Four Tips for Homeschooling Your IntrovertSallie Borrink
Introverts are a special breed with needs all their own. If you are an introvert, you probably already have some kind of idea what your introverted child needs. If introversion is new to you, here are five important tips to help you help your introvert to thrive.
Introverts Are Wired Differently
Introverts are wired to need time alone to think and process so they can recharge. This isn’t a want or selfish desire. This is a true biological and mental need. An extrovert might want to chat about the day as soon as she walks in the door. The introvert will head to her bedroom for time alone to decompress and process her day. That introverted child needs this time alone as much as she needs food and sleep.
It’s vitally important for introverts to get time and space alone every day. Introverts need varying amounts of time depending on how strongly introverted they are, but the bottom line is they must have it to be healthy.
Introverts Can Explode
Being introverted does not mean being meek and mousy. Introversion is mainly about where the person draws energy from (being alone to process). Introverts who don’t get the time and space they need are capable of exploding verbally and emotionally. If your introverted child becomes uncooperative or resistant, consider first that she might be overwhelmed and acting out because she hasn’t had the time alone which she needs. When introverts become overwhelmed, they can truly become desperate to control a situation in an attempt to get the space they need.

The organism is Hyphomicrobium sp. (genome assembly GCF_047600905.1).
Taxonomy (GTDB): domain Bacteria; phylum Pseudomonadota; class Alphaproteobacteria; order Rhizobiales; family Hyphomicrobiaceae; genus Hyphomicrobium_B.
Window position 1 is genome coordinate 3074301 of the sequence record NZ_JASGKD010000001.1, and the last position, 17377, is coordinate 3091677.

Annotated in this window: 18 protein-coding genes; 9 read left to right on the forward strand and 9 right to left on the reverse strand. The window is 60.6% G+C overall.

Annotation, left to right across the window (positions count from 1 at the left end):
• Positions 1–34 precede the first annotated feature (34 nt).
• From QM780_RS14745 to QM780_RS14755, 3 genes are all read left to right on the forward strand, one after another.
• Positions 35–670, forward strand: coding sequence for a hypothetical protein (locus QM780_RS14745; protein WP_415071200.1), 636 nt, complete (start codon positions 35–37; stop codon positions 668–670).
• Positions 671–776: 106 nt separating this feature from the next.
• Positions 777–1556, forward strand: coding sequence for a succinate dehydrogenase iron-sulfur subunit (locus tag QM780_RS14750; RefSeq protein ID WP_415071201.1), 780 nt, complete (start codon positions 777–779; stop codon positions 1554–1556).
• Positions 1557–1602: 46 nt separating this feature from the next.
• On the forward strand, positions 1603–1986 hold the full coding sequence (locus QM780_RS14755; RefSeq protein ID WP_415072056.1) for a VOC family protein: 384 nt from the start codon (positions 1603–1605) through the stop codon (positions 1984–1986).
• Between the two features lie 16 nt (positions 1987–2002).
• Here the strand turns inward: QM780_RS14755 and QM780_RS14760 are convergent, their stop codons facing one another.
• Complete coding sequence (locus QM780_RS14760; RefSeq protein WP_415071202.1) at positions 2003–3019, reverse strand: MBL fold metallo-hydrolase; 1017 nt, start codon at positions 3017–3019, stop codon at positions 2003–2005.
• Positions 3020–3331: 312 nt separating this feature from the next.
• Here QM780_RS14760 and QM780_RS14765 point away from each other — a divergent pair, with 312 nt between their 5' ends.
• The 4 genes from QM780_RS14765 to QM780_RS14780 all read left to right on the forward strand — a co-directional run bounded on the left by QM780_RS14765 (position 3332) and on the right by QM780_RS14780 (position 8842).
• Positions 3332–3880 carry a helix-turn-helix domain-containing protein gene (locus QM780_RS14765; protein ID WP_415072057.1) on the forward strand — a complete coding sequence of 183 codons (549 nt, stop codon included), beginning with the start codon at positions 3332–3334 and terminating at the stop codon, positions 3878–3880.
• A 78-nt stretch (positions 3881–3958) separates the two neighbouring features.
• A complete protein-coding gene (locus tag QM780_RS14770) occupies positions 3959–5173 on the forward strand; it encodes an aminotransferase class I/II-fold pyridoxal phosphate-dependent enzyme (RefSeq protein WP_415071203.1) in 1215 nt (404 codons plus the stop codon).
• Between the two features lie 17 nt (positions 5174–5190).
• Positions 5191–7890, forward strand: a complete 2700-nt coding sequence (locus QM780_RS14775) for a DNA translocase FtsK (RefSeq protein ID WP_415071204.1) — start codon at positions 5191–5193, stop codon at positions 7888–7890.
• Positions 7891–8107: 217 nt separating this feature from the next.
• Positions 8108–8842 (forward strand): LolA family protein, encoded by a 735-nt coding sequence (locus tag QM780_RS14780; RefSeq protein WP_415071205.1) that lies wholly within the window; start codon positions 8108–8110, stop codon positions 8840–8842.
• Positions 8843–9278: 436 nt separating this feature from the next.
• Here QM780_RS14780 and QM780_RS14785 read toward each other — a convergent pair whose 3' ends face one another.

Introverts Think and Then Speak
Generally speaking, introverts dislike being put on the spot and being expected to quickly give a verbal answer. They like to think, consider, and reconsider. They turn questions around in their head over and over again. And then after all that, they will consider speaking up. Expecting rapid-fire responses from your introvert is an invitation to disaster. Introverts needs lots of time to think about what they are learning. For that reason, it is important to take this into consideration when choosing curriculum and how to plan the flow of lessons each day.
Conflict is Destructive for Introverts
Stress, confrontation, and yelling are incredibly hard on introverts. Putting pressure on an introvert isn’t helpful. Snapping at them isn’t helpful. Yelling at them is destructive. Introverts simply do not do well with conflict. Negative punishment is far less effective with introverts than positive reinforcement and natural consequences. This is not to say that introverts should get off scot-free if they do something wrong, but rather the consequences of their actions need to be focused on a positive outcome and with minimal intense verbal conflict.
Introverts can naturally thrive in a homeschooling environment if they are given the space and time they need. By being aware of their unique needs, you can effectively homeschool your introvert!